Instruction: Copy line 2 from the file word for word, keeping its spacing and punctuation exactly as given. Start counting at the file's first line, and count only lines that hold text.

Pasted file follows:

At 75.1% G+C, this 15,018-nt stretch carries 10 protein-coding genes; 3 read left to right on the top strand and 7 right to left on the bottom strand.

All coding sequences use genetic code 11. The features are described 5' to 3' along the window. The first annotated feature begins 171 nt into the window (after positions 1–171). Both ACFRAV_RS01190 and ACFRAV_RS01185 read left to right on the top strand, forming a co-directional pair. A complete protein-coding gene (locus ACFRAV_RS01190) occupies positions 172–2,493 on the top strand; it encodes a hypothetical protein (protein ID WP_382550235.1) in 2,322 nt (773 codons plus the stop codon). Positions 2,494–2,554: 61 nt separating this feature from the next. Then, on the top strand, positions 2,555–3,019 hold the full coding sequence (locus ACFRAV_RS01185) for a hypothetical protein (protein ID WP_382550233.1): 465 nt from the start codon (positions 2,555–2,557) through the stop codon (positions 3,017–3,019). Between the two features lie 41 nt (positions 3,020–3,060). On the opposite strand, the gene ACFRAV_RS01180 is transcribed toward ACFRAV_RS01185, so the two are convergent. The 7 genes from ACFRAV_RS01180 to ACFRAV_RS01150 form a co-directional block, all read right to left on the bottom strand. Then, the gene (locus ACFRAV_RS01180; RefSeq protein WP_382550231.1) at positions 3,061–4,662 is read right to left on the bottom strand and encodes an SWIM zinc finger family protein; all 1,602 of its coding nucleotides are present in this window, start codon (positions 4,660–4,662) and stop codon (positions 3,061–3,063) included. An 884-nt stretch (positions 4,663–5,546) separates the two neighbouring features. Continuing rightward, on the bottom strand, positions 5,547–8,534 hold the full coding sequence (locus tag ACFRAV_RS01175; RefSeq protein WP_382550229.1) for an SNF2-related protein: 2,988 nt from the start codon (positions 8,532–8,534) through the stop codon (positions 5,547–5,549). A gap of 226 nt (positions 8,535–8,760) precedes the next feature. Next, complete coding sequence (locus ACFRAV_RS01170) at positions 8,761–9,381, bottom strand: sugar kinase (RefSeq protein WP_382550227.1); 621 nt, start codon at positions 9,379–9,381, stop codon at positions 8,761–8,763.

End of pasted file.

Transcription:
All coding sequences use genetic code 11. The features are described 5' to 3' along the window. The first annotated feature begins 171 nt into the window (after positions 1–171). Both ACFRAV_RS01190 and ACFRAV_RS01185 read left to right on the top strand, forming a co-directional pair. A complete protein-coding gene (locus ACFRAV_RS01190) occupies positions 172–2,493 on the top strand; it encodes a hypothetical protein (protein ID WP_382550235.1) in 2,322 nt (773 codons plus the stop codon). Positions 2,494–2,554: 61 nt separating this feature from the next. Then, on the top strand, positions 2,555–3,019 hold the full coding sequence (locus ACFRAV_RS01185) for a hypothetical protein (protein ID WP_382550233.1): 465 nt from the start codon (positions 2,555–2,557) through the stop codon (positions 3,017–3,019). Between the two features lie 41 nt (positions 3,020–3,060). On the opposite strand, the gene ACFRAV_RS01180 is transcribed toward ACFRAV_RS01185, so the two are convergent. The 7 genes from ACFRAV_RS01180 to ACFRAV_RS01150 form a co-directional block, all read right to left on the bottom strand. Then, the gene (locus ACFRAV_RS01180; RefSeq protein WP_382550231.1) at positions 3,061–4,662 is read right to left on the bottom strand and encodes an SWIM zinc finger family protein; all 1,602 of its coding nucleotides are present in this window, start codon (positions 4,660–4,662) and stop codon (positions 3,061–3,063) included. An 884-nt stretch (positions 4,663–5,546) separates the two neighbouring features. Continuing rightward, on the bottom strand, positions 5,547–8,534 hold the full coding sequence (locus tag ACFRAV_RS01175; RefSeq protein WP_382550229.1) for an SNF2-related protein: 2,988 nt from the start codon (positions 8,532–8,534) through the stop codon (positions 5,547–5,549). A gap of 226 nt (positions 8,535–8,760) precedes the next feature. Next, complete coding sequence (locus ACFRAV_RS01170) at positions 8,761–9,381, bottom strand: sugar kinase (RefSeq protein WP_382550227.1); 621 nt, start codon at positions 9,379–9,381, stop codon at positions 8,761–8,763.